(Photo by Adina Keeling)

Staff at Three Crowns retirement community are all too familiar with the sight of children and preteens flooding the facility and bouncing off the walls on hot summer days. 

Although staff experienced some changes this summer due to COVID-19 precautions, three things stayed the same: children, ice cream and intergenerational friendships.

The children were campers at GoodSports Youth Summer Camp, and after camp ended at 1:30 p.m, they poured into the retirement home located across the street at 2323 McDaniel Ave. to enjoy ice cream with residents. 

GoodSports baseball coach Chuck Carra started this tradition eight years ago after discovering that Three Crowns is open to the public and serves food. He started going to the retirement home for his lunch break, and when he learned they serve ice cream, he decided to bring the kids over after camp. 

Residents loved seeing the kids, and the staff were extremely welcoming. “They are the ones who made it happen,” said Carra. “The staff there are really, really cool.” 

Jackie Hanks, a resident at Three Crowns, said she remembers seeing the children waiting in line for ice cream in the bistro during a pre-COVID summer. The children peered into the ice cream display cases, their noses almost touching the glass, she said. She added that they were always well-behaved. 

Carra did not quite see it that way. “I had to make sure that this group of 20 little kids was not rambunctious and crazy,” he said. Even after talking to them, “they were still rambunctious and crazy.” 

Lisa Dye, Interim Executive Director at Three Crowns, said aside from the terrible losses that the pandemic brought, another devastating part of the past year and a half was the lack of young people at the retirement home. 

The children weren’t vaccinated this summer, and it wasn’t safe to have them inside the building. But, Dye said, she and GoodSports staff still wanted to keep the tradition going, so they delivered ice cream to the children outside. Instead of scoops of ice cream, Three Crowns switched to ice cream bars, a slightly COVID-safer option, and they offered a variety of frozen treats to accommodate kids with allergies and lactose intolerance.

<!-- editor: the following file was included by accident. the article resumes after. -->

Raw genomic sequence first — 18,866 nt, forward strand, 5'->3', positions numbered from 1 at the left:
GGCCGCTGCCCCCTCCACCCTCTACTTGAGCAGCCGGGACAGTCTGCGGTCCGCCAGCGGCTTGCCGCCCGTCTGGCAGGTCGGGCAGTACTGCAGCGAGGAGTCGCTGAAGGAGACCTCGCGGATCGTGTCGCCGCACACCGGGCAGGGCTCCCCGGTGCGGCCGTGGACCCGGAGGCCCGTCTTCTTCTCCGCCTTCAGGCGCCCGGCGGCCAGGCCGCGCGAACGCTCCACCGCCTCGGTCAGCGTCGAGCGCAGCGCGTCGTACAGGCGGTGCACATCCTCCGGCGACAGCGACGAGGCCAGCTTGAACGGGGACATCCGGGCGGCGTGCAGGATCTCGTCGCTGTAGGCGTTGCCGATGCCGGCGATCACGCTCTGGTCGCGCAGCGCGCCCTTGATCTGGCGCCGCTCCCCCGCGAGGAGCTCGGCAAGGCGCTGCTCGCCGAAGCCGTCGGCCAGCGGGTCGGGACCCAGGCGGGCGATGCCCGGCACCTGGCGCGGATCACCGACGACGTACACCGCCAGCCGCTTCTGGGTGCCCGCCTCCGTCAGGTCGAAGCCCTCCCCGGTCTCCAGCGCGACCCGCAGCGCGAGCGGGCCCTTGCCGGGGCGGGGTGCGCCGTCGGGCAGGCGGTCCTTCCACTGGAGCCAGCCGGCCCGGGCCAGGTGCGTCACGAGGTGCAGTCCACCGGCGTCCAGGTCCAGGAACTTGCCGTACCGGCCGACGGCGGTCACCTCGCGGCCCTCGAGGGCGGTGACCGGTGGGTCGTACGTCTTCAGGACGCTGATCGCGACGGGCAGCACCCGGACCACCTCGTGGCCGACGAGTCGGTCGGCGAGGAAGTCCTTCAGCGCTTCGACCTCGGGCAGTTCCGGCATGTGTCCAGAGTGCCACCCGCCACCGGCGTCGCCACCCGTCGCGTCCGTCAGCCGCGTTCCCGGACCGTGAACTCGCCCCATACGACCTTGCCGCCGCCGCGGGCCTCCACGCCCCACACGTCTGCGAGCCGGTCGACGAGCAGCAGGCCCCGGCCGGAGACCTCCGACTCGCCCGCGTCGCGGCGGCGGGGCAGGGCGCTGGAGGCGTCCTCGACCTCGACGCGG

Gathering the children outside for ice cream was a great opportunity to keep engaging with the campers, but from a distance, said Dye. She said residents loved that Three Crowns continued supporting their young friends, and they always made comments to each other about seeing the children. 

Residents also enjoyed hearing the children laugh and play across the street while camp was in session, said Dye. “It fills everyone’s heart with joy.” 

The summer camp concluded several weeks ago and will resume next summer. The intergenerational bonds created between campers and Three Crowns residents continue even after the summer ends and the children age out of the camp, as many go on to volunteer at the residential facility, said Dye.

Adina Keeling

Adina Keeling is a photojournalist and reporter, covering city news, sustainability, schools, and art. She also investigates mental health systems and environmental injustices in Evanston, and puts together...